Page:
"Five minutes," Rodney said. "And this better be good, Sheppard. I'm a very busy man."
Sheppard just flapped a hand at him and led the way out of the lab. They ended up out on the pier, which was a surprise. That was usually something they did at night, to unwind after a particularly long or terrible day. It was different, being out there in the daytime.
It was lucky that the shield, with improvements Rodney had made himself, kept the inner temperature at a nice, comfortable level. Atlantis had been moved from the San Francisco Bay shortly after dropping in, and now floated in a much less traveled section of the ocean near the Arctic Circle. The view was pretty impressive, what with the glaciers and the blue, blue water, but it was cold as hell.
"No beer?" Rodney asked once they sat down, legs hanging off the end of the pier. "If you brought me out here to say goodbye, the least you could do is ply me with alcohol."
"Not saying goodbye," Sheppard replied. He shifted, tipping up on one hip and extracting something from his back pocket. "Here."
He handed Rodney a passport. A Canadian passport.
"What is this?"
Rodney did, and found himself looking at a little picture of Sheppard; he was almost smiling in it. Very few people took a good passport photo, but all things being equal Sheppard's wasn't too bad. He looked...wait.
"Why do you have a Canadian passport?"
"All Canadian citizens have to have one when they travel outside the country, McKay. It's the law."
Sheppard laughed. "I got dual citizenship. Surprise!"
Rodney stared at him. All he could think of to say was, "You don't meet any of the criteria for dual citizenship."
"Dr. Gauthier helped me out with that."
Gauthier. The Canadian representative from the IOA. What possible reason could she have for facilitating Sheppard getting dual citizenship?
"I took the test last week," Sheppard said. "Ask me something Canadian."
"This doesn't make any sense, Sheppard." Rodney hated when he couldn't figure something out. Then again, Sheppard had always been a puzzle. A man of contradictions who hid a surprising amount of intelligence behind his smirky grin and spiky hair.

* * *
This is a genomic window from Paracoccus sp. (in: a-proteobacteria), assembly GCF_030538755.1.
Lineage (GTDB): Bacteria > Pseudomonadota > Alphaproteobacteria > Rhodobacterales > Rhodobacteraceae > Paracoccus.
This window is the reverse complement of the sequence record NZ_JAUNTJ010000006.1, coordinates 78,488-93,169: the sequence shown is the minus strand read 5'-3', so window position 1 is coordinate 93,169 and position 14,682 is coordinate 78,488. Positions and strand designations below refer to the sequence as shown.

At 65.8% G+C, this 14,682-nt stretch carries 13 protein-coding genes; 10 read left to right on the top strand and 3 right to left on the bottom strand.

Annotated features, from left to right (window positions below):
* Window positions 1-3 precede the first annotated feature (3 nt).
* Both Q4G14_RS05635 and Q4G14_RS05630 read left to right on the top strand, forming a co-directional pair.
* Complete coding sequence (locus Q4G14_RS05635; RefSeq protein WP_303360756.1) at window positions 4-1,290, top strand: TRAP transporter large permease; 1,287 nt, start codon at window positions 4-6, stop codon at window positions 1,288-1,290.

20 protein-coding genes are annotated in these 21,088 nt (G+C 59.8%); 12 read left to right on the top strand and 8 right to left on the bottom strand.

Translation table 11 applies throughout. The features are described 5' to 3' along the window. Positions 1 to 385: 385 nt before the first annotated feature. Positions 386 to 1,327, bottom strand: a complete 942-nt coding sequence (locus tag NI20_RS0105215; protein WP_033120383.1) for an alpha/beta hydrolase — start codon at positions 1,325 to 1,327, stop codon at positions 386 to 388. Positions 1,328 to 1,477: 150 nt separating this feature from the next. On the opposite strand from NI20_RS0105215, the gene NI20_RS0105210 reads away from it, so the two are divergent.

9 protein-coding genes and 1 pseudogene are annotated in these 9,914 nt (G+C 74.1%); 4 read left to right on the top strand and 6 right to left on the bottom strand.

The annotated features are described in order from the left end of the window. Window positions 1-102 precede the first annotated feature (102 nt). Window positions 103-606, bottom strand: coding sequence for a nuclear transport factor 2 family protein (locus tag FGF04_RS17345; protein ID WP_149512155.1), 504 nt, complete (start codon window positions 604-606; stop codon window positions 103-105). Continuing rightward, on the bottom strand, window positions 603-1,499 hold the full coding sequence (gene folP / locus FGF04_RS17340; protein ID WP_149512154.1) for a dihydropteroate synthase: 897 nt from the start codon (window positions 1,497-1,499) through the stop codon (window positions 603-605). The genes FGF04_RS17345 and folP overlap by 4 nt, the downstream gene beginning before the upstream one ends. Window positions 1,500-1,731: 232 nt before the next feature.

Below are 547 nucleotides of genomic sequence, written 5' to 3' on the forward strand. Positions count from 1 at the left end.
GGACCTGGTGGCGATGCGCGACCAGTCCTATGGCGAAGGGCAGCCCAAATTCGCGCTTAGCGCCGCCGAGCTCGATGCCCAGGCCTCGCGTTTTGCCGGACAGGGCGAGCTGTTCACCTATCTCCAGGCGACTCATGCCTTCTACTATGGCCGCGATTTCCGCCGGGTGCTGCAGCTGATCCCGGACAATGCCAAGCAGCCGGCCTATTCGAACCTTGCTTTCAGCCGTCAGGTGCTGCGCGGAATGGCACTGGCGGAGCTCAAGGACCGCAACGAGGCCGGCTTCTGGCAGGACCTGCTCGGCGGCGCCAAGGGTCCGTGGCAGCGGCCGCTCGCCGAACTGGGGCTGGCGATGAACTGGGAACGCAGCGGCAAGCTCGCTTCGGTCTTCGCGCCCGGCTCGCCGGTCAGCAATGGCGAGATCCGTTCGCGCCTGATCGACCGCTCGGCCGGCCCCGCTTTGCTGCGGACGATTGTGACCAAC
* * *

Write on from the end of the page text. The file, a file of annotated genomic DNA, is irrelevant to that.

"You know they're talking about declassifying the program, right? I convinced Gauthier that it would benefit her country if the military head of Atlantis represented Canada as well as the US."
"But why --"
Sheppard interrupted Rodney by leaning in and kissing him, and Rodney froze, unable to wrap his mind around what was happening. Was he having a stroke? Or did he get exposed to some kind of hallucinogenic substance? Because he couldn't imagine a scenario where Sheppard kissing him was real, no matter how much he might've wanted it to be.
"Um..." Sheppard pulled back, his face flushed and his expression uncertain. "That didn't go the way I thought it would."
Rodney studied him. "Wait. You like me? More than friends? And the dual citizenship...is that some weird way of wooing me?"
Sheppard rubbed the back of his neck. "Well, when you put it that way it sounds stupid."
Rodney looked down at the passport in his hand. John had made himself a Canadian citizen for Rodney. That was a big deal. A huge deal. And possibly the dorkiest declaration of romantic intentions he'd ever heard of in his life.
"Maybe we should just forget --" Sheppard started to say, but this time Rodney leaned in and kissed him.
It was definitely better with both parties actively involved. By the time they pulled back, panting, Sheppard was fully horizontal on the pier and Rodney was practically lying on top of him. Sheppard grinned up at him.
"That's more like it!"
"You're a huge dork," Rodney said affectionately. "Come on. Let's go to my room. I'll show you how we do things Canadian style."
John honked out his donkey laugh, and Rodney vowed to make sure they got Atlantis back to Pegasus. One grand gesture deserved another.